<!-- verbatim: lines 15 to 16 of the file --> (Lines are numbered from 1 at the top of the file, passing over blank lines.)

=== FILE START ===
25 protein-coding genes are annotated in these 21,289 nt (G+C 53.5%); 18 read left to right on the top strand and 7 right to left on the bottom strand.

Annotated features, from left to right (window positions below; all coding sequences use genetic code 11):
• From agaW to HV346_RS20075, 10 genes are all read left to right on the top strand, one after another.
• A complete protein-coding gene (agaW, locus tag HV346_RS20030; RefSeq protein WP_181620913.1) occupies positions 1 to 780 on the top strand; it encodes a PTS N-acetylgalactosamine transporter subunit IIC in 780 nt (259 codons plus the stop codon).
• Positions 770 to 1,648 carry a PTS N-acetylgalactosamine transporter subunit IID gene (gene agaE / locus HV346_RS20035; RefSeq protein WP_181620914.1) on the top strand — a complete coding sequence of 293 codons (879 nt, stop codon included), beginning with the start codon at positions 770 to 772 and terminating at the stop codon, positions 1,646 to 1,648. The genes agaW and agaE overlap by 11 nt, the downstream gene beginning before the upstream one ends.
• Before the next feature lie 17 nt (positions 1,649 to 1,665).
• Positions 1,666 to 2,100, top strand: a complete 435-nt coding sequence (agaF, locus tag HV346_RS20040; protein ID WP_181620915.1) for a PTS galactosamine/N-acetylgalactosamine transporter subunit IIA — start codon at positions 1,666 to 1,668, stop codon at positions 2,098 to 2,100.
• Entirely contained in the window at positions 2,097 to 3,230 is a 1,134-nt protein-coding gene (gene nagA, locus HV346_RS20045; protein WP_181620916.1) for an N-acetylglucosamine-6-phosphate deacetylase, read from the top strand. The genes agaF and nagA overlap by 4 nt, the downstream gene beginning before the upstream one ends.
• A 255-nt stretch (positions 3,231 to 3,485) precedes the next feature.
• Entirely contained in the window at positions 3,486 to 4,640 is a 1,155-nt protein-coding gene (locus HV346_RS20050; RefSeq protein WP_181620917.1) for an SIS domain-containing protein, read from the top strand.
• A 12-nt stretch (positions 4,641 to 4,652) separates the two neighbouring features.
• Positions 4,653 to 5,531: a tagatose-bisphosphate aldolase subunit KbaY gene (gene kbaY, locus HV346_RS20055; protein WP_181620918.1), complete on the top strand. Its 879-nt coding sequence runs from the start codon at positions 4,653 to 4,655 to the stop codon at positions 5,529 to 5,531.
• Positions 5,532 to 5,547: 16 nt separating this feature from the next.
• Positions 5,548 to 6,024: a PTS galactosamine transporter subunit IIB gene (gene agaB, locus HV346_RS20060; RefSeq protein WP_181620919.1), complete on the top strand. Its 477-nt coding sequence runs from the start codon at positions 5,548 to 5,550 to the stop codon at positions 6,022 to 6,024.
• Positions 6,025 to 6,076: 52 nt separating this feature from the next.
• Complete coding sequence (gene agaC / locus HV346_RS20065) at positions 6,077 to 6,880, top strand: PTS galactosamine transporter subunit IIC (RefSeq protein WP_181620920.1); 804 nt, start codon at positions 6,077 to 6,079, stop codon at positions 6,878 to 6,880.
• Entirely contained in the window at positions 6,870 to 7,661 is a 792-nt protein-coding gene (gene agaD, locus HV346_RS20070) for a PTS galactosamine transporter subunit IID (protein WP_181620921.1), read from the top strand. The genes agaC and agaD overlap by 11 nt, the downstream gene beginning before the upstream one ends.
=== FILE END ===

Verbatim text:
• Positions 6,025 to 6,076: 52 nt separating this feature from the next.
• Complete coding sequence (gene agaC / locus HV346_RS20065) at positions 6,077 to 6,880, top strand: PTS galactosamine transporter subunit IIC (RefSeq protein WP_181620920.1); 804 nt, start codon at positions 6,077 to 6,079, stop codon at positions 6,878 to 6,880.